HP launches 4-way ProLiant blade servers
First high volume vendor to do so
As expected, Hewlett-Packard Co yesterday upgraded its ProLiant BL "QuickBlade" series of blade servers with the first four-way blade server,writes Timothy Prickett-Morgan.
While HP is not the first vendor to offer a four-way blade (niche high-end blade vendor eGenera has been shipping a four-way blade since last year), it is the first maker of high-volume blade servers to get a four-way blade into the field.
IBM will apparently also deliver a four-way "Xcalibur" BladeCenter server sometime early this year, and is trying to close the announcement gap it has with HP.
The new ProLiant BL40p is based on the "Gallatin" version of the Pentium 4 Xeon MP processor, and HP is offering the 1.5GHz/1MB L3 cache and 2GHz/2MB L3 cache versions of these chips on the blades. (The 1.9GHz/1MB L3 cache Gallatin chip is not offered.) All of the processors on a blade must be running at the same speed.
The BL40p blade server has up to 12GB of main memory, and up to four hot-plug SCSI disk drives can be configured on each blade. HP says that its 36GB disk drives are standard on the box, but customers can also plug in 72GB or 146GB SCSI disks if they need more storage capacity on the blade.
For customers who want to connect to larger amounts of file storage or who want to weave blades into their storage area networks, the BL40p blade servers can be equipped with a mezzanine Fibre Channel adapter card that lets the blade access data on a SAN. This, says Hugh Jenkins, vice president for marketing for HP's Industry Standard Server unit, is something that HP's current and prospective blade server customers have been clamoring for.
The BL40p blade servers plug into the same 6U form factor chassis as the two-way BL20p cards; up to two four-way blades can be plugged into the chassis. That's a dozen four-way servers in a single rack. The previous generation of Pentium III Xeon "Profusion" eight-way servers fit in an 8U chassis, so only five can fit in a standard 42U rack. What this means is that the blade version of the four-way server is slightly more dense (in terms of CPU count) as the tower/rack ProLiant servers HP has been shipping (48 processors versus 40 processors). This density is the same as companies can attain using two-way BL20p blades (again, in terms of processor count). The four-way BL40p blade will be available for ordering in the middle of March and will ship at the end of March.
HP yesterday also upgraded its two-way ProLiant BL20p blade servers so they can use the fastest "Prestonia" Pentium 4 Xeon DP processors that Intel Corp offers. HP launched the two-way QuickBlades in late August 2002, a little later than the expected mid-2002 date, but this is still a new market so the penalty for delay is not so great. The original two-way BL20p blade servers had one or two 1.4GHz Pentium III processors and came with 512MB of main memory (expandable to 4GB) and enough room in its 6U chassis to hold 144GB of hot-swap disk capacity. Each p-Class machine can have eight blades per 6U chassis, or 16 processors, and up to 48 blades per 42U standard rack, or 96 processors.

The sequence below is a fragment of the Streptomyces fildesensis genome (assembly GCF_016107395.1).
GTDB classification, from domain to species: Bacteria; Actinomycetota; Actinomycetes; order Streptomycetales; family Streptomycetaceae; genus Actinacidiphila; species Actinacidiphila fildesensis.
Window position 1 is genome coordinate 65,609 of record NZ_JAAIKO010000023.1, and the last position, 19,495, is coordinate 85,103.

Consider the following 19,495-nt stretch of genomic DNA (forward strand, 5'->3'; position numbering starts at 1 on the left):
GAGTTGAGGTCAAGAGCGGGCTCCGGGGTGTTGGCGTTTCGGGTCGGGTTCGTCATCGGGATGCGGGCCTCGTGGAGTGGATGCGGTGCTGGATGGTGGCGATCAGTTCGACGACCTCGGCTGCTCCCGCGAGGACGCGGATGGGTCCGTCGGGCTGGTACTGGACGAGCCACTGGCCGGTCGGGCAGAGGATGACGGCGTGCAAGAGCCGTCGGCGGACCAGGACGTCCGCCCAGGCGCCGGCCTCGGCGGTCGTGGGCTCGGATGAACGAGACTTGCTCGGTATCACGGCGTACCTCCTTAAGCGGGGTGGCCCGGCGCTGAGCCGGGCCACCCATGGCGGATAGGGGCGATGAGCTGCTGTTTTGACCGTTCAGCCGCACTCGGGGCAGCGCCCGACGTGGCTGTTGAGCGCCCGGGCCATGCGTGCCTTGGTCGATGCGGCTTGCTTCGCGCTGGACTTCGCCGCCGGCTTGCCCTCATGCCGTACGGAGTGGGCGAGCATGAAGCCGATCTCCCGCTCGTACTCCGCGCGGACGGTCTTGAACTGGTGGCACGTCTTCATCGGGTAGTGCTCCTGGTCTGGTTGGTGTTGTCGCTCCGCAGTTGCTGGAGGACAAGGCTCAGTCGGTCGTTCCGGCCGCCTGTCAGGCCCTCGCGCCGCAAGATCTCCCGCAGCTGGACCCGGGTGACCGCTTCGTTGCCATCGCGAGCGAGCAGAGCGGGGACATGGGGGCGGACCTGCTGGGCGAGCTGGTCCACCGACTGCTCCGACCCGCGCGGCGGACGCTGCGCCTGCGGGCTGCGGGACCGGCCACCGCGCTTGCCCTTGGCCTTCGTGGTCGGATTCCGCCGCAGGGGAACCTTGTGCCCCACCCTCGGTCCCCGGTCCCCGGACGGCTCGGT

The latest Prestonia blades are based on the fastest 2.8GHz version of that processor, and they offer up to 8GB of main memory. The new BL20p blades also have the SAN mezzanine cards that allow for SAN connectivity for those customers who prefer SAN data storage to on-blade storage. Customers will be able to order the updated BL20p blade, which plugs into the same 6U chassis, starting in mid-March, with shipments by the end of the month.
Early adopter customers have had these machines since December, said Jenkins. He also said that HP will continue to sell blades based on the 1.4GHz Pentium III processors for a while, since some customers have standardized on them already and have no desire to start mixing blades.
Finally, HP has updated the first of its QuickBlade servers, the BL10e, with a 900MHz Pentium III Ultra Low Voltage processor. The original BL10e QuickBlades started to ship about a year ago with 700MHz Pentium III ULV chips, and in 2002 these were upgraded to 800MHz Pentium III ULV chips.
These faster processors allay one of the concerns with the entry QuickBlades, namely that they do not have enough power or bandwidth to run anything but web infrastructure workloads. While the faster processor helps, and so does a higher-performing 40GB ATA disk drive that HP is offering on this blade. These machines did not get the mezzanine card for SAN connectivity, and therefore their I/O bandwidth is still somewhat limited. HP allows NAS connectivity on these boxes, but NAS is not the same thing as SAN when it comes to performance.
What this ProLiant BL10e machine does do, however, is pack a lot of processors and blades into a single chassis. With the BL10e up to 280 uniprocessor blades can be crammed into a standard 42U rack. Each e-Class blade has two 10/100 Ethernet links, a 40GB ATA disk drive, and two memory banks that support up to 1GB of SDRAM. The backplane in the QuickBlade box is an industry standard Ethernet network. The chassis is also equipped with redundant hot plug fans and power supplies. The upgraded BL10e blade is available as of yesterday, and is expected to sell for about $1,859 in a base configuration.
HP expects the ProLiant BL40p blade server to sell for an estimated street price of $8,999, while the ProLiant BL20p will sell for $3,399. The exact configurations of these boxes were not available at press time. email@example.com
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